Industry Trend Analysis - Grand Coalition: Key Power And Infrastructure Sector Takeaways - APR 2018
BMI View: We expect policy continuity under Germany's new Grand Coalition, with a coal power phase-down remaining controversial and renewables growth slowing under the EEG2017. The presence of the SPD in the coalition will see greater government-driven spending into infrastructure.
On March 4 the centre-left German Social Democratic Party (SPD) overwhelmingly voted to remain in a coalition with Chancellor Angela Merkel's centre-right Christian Democratic Union (CDU) and its Bavarian sister party the Christian Social Union (CSU). The vote ends a gridlock in German politics, where the country had been without a formal government since the federal elections on September 24 2017 ( see 'Quick View: SDP Gives Approval For Grand Coalition', March 5).
Key Power & Renewables Takeaways:
- Coal-Fired Power Generation Will Cling On Under The New Government. This is due to the core supporters of the SDP being located in the coal-heavy Western Germany. We see little scope for the SDP risking the alienation of its core supporters, particularly after what was a disappointing election for them. As a case in point, the only provision towards a coal-phase down in the coalition agreement is the establishment of a commission that will assess its potential, with little detail being provided.
- Renewables Capacity Growth Slowing Under Auction scheme. The newest reform to the EEG (Renewable Energy Act) implemented in 2017 will curb renewables capacity growth as Germany deals with grid bottlenecks and elevated retail electricity prices. We see limited scope for a deviation away from this policy under the new government, with auctions for under the EEG2017 being scheduled for the next few years. There is some scope for more capacity being auctioned than expected, but this would not alter any of the broader power mix dynamics we see in the market ( see 'Power Sector Outlook Intact Under Grand Coalition', February 20).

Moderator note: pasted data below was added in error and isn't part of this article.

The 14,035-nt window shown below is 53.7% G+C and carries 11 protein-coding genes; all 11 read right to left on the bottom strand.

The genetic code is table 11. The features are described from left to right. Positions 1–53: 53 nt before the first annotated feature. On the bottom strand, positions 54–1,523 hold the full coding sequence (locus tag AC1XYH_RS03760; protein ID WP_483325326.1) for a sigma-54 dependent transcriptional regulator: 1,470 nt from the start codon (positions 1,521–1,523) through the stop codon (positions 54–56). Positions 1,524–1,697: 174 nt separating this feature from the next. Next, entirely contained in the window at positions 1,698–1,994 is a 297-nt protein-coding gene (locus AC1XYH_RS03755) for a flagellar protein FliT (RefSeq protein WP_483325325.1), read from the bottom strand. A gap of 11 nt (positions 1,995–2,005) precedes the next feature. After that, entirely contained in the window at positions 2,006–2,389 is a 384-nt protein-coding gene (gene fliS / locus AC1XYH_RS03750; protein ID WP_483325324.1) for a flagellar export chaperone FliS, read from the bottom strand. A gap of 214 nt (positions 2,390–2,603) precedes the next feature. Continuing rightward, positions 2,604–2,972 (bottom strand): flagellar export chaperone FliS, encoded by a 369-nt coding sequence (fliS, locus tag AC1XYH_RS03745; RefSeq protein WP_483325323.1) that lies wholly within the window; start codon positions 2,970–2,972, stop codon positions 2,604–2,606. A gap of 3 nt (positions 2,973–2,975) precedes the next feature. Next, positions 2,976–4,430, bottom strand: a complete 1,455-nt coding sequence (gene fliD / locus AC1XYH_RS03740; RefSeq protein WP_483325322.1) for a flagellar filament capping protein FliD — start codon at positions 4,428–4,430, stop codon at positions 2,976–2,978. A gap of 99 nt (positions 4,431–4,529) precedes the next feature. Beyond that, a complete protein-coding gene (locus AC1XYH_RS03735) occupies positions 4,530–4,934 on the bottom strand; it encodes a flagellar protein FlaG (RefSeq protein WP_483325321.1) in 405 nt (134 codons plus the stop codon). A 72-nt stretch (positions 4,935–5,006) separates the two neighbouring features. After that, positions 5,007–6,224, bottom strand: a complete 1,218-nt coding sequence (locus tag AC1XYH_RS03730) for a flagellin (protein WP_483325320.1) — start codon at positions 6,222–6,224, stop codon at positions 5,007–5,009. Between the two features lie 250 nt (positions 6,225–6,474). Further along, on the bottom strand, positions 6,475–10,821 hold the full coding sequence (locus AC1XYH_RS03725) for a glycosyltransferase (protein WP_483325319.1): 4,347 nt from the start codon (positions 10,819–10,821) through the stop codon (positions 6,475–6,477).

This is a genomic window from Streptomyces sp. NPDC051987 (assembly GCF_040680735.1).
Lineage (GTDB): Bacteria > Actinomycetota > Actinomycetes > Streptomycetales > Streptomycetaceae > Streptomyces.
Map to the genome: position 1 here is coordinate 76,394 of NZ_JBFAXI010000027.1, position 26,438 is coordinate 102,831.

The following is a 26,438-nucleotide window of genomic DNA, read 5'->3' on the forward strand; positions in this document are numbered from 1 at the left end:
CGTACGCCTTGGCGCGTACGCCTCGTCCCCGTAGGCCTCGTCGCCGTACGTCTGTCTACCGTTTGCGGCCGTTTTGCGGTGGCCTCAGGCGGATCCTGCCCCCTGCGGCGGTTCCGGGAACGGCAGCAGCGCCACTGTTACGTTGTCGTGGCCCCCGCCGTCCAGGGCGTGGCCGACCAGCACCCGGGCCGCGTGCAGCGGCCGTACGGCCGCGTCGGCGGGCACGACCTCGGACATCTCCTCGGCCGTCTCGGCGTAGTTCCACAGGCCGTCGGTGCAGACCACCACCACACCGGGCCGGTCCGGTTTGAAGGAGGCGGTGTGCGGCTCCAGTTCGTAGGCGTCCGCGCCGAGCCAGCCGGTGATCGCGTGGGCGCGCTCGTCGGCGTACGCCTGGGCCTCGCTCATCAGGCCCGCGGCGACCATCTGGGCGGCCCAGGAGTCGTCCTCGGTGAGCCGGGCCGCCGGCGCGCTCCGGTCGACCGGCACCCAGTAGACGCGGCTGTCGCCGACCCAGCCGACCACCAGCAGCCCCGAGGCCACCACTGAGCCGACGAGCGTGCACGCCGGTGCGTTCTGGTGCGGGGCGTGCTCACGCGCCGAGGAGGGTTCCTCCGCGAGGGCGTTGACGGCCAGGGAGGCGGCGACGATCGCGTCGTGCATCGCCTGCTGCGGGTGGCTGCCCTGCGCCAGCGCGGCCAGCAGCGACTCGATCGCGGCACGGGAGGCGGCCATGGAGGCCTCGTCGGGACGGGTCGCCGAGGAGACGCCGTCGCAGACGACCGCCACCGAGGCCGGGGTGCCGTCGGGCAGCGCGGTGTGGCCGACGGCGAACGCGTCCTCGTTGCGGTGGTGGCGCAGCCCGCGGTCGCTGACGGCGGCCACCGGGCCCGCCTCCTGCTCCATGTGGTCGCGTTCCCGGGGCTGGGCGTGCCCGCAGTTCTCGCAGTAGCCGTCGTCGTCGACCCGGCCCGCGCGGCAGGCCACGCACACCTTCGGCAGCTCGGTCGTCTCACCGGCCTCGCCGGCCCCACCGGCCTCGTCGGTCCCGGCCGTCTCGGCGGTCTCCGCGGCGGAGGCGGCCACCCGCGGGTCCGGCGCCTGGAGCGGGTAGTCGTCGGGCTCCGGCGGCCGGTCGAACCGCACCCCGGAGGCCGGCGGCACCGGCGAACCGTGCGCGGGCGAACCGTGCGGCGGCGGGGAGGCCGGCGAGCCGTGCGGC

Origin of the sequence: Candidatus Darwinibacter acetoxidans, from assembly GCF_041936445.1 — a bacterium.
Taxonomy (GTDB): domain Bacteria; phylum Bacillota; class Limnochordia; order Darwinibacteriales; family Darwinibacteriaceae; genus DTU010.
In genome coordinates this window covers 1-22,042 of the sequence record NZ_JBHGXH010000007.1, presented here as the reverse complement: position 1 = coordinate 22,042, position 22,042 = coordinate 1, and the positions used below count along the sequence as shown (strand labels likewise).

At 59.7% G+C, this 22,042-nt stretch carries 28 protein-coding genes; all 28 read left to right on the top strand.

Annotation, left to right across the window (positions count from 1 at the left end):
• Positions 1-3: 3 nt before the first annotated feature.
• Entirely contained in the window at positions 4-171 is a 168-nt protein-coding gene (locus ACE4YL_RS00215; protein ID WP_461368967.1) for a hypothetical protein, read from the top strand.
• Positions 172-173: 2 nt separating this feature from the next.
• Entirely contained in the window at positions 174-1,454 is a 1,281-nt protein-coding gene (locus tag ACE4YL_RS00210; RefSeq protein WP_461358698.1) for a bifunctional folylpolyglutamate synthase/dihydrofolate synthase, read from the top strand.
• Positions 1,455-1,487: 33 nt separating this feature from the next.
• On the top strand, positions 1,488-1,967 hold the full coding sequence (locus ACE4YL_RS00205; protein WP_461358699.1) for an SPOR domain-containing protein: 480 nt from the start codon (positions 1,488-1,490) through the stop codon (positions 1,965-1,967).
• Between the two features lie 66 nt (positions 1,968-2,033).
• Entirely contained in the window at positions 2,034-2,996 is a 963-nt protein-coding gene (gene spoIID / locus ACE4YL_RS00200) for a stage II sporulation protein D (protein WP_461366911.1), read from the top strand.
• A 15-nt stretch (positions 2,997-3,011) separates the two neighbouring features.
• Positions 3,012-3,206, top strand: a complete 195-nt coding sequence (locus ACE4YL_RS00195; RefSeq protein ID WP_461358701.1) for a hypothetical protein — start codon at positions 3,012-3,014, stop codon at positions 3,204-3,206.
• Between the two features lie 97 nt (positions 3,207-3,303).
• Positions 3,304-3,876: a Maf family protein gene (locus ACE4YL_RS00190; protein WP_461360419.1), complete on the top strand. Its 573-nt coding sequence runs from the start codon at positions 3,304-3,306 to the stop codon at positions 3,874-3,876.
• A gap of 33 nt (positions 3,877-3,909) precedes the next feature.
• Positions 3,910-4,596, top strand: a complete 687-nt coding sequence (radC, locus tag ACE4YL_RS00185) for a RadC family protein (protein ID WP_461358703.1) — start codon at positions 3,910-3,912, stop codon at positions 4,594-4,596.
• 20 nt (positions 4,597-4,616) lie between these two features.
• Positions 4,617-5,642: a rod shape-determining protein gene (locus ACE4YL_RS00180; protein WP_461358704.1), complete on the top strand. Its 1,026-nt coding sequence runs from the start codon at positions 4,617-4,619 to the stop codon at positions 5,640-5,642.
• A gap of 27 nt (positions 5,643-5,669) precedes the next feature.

- Nuclear Phase-Out To Progress Unabated. Germany's last nuclear reactor is set to go offline in 2022, and we expect the phase-out to progress in line with this schedule. This will further cut southern Germany's access to baseload power generation, and further complicate the decommissioning of coal power assets.
- Grid Bottlenecks To Dictate Energy Policy. The reduction in power generation capacity in the south, coupled with bottlenecks for the transmission of electricity from wind farms in the north to industry based in the south, will make grid upgrades an essential component of energy policy considerations. We expect renewables development in the North to be curbed until new underground north-south transmission lines come online in the mid-2020s, highlighting the continued importance of conventional power generation to supply the German south.
|Limited Scope For Coal Phase-Down|
|Germany - Power Generation By Type, TWh|
|e/f = estimate/forecast. Sources: EIA, BMI.|
Key Infrastructure Takeaways:
Public Investment To Rise: The SPD presence in the newly formed 'Grand Coalition' will translate into heightened government-driven infrastructure investment. Increased public investment into infrastructure was a key condition of the SPD joining the coalition, with a pledge of EUR46bn in increased spending - a portion of which will be directed into infrastructure sectors like transport and social housing -- ultimately inducing the SPD to enter the government. As part of the agreement, the SPD will control Germany's finance ministry, a fact which bolsters our expectation that the agreement will ultimately be implemented and that a substantial portion of Germany's 2017 budget surplus of EUR37bn will be allocated into the country's infrastructure sector. Given the early stage of the coalition arrangements and therefore a lack of clear spending plans as of yet, we have elected to keep our current construction industry and infrastructure sector forecasts in place. We note that our current forecasts are for slowing and tepid growth given a history of under investment and as such risks to this outlook lie significantly to the upside under the Grand Coalition.
|Lack Of Investment Informing Muted Growth Forecast|
|Construction Industry Value, EURbn & Real Growth, % y-o-y|
|f = BMI forecast. Source: Federal Office of Statistics, BMI|